Passage of Bill S-5 a setback for small business retailers and a win for contraband traffickers
TORONTO, May 10, 2018 (GLOBE NEWSWIRE) -- Small business retailers are expressing disappointment at the passage of Bill S-5, which is federal legislation that introduces plain and standardized packaging for tobacco products, given the radically different treatment being applied for marijuana cigarettes under Bill C-45.
âThe governmentâs contradictory approach defies logic,â said Satinder Chera, President of the Canadian Convenience Stores Association (CCSA). âCanadaâs own Health Minister has said that labelling on marijuana cigarettes is necessary to give adult consumers the information they need to make informed, educated decisions. Why would we not want adult consumers to make the same kinds of informed decisions about tobacco, or vaping products too?â
Bill S-5 also restricts retailers from sharing communication about vaping products with customers in store; something that is necessary if expecting adult consumers are to make the switch. Additionally, cannabis companies are already using, and will continue to be allowed to use branding to their advantage to develop attractive, unrestricted lifestyle advertisements geared towards youth.
Retailers have also sounded alarm over the impact of plain and standardized packaging on contraband tobacco, following reports of an uptick in the illicit market in Australia after their own adoption of plain packaging. âThe increase in access and use of contraband tobacco in Canada is already a cause for concern, with rates as high as 65% in northern Ontario,â said Anne Kothawala, President of the National Association of Convenience Store Distributors (NACDA). âDespite warnings from law enforcement agencies, the government is promoting legislation that will allow the illegal market to thrive.â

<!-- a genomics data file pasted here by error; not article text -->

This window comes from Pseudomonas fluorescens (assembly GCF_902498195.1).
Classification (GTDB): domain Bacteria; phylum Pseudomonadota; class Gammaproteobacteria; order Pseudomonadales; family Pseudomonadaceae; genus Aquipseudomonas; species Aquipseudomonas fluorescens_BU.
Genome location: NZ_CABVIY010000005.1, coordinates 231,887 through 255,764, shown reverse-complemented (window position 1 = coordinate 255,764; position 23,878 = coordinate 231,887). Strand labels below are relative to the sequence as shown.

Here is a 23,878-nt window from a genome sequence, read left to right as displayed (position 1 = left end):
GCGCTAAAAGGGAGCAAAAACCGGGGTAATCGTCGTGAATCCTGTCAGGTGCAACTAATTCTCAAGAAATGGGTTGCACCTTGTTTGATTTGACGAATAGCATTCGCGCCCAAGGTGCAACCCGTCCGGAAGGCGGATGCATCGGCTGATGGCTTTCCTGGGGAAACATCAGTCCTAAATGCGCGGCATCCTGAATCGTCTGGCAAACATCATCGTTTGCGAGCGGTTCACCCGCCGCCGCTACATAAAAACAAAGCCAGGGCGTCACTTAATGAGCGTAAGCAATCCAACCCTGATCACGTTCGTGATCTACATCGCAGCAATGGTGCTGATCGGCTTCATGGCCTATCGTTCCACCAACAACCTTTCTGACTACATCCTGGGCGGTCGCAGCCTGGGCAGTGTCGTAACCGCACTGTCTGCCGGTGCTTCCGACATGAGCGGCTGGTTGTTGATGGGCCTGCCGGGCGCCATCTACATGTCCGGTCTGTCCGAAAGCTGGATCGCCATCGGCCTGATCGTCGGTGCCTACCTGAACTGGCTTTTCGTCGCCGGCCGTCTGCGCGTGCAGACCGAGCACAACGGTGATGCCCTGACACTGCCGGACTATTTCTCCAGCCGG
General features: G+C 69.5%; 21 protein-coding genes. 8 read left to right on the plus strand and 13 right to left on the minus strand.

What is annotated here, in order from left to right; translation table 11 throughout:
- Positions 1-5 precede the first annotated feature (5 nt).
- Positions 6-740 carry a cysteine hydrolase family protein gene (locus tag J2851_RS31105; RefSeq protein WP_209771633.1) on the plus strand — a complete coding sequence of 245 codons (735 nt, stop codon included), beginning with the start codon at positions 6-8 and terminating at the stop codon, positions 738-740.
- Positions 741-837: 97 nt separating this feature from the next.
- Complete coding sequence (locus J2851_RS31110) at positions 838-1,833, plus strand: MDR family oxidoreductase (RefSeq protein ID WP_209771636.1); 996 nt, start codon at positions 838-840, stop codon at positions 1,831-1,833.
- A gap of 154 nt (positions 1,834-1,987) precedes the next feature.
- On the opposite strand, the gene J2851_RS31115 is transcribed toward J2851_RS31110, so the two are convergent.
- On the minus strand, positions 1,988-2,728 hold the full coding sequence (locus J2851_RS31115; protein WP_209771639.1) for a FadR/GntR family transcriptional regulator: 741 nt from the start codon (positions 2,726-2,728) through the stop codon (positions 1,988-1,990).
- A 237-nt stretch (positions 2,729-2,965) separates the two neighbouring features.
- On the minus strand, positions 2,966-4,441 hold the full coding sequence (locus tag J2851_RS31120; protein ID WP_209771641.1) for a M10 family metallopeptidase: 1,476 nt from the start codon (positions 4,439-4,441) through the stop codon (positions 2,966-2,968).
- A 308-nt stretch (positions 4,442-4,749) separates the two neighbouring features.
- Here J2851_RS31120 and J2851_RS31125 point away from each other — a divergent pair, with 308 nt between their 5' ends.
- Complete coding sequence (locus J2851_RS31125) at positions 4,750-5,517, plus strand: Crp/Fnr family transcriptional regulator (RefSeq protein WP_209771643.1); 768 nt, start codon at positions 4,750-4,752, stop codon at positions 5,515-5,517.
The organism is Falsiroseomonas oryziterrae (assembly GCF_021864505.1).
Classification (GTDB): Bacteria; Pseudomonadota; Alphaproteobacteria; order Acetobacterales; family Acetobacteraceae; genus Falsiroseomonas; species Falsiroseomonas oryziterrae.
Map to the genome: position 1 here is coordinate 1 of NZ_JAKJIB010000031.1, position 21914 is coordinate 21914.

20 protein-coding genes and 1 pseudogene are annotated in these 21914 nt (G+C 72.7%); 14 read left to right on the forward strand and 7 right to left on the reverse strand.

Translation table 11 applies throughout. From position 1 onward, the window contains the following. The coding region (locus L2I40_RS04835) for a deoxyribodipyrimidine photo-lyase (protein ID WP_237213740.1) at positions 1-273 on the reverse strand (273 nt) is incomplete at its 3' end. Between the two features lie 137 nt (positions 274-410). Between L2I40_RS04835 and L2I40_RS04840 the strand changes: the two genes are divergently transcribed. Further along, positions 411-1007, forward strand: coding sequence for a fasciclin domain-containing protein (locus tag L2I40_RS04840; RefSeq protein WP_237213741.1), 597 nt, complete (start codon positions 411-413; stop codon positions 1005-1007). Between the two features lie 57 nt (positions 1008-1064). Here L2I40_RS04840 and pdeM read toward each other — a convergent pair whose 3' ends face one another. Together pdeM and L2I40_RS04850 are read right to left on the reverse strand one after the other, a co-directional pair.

Both the CCSA and NACDA have noted that countries that have introduced plain packaging are dealing with unforeseen consequences, including a rise in illicit tobacco use and no decreases in overall tobacco consumption. Franceâs Minister of Health declared plain packaging in the country a failure. âWe fail to understand why Canada would want to replicate failed public policy,â noted Chera.
Small business retailers and distributors are asking the government to ensure a standard set of regulations for tobacco and cannabis packaging; allow for substantiated, approved messaging between retailers and consumers regarding vaping products; and an appropriate transition period of no less than 12 months to prepare for these changes and educate retailers. âDecision-makers should use the regulatory development period as an opportunity to fix the inherent flaws in this bill,â added Kothawala.
ABOUT THE CANADIAN CONVENIENCE STORES ASSOCIATION (CCSA)
The Canadian Convenience Stores Association (CCSA) is a national, not-for-profit trade association that represents the interests of convenience store retailers, distributors, and vendors in Canada. C-store retailers employ over 227,000 people, collect over $21 billion in tax revenue for governments and serve 10 million customers every day in communities across the country.
For more information or to arrange an interview with a spokesperson, please contact:
Katlyn Harrison Senior Consultant, Summa Strategies Canada
613-235-1400 x 226
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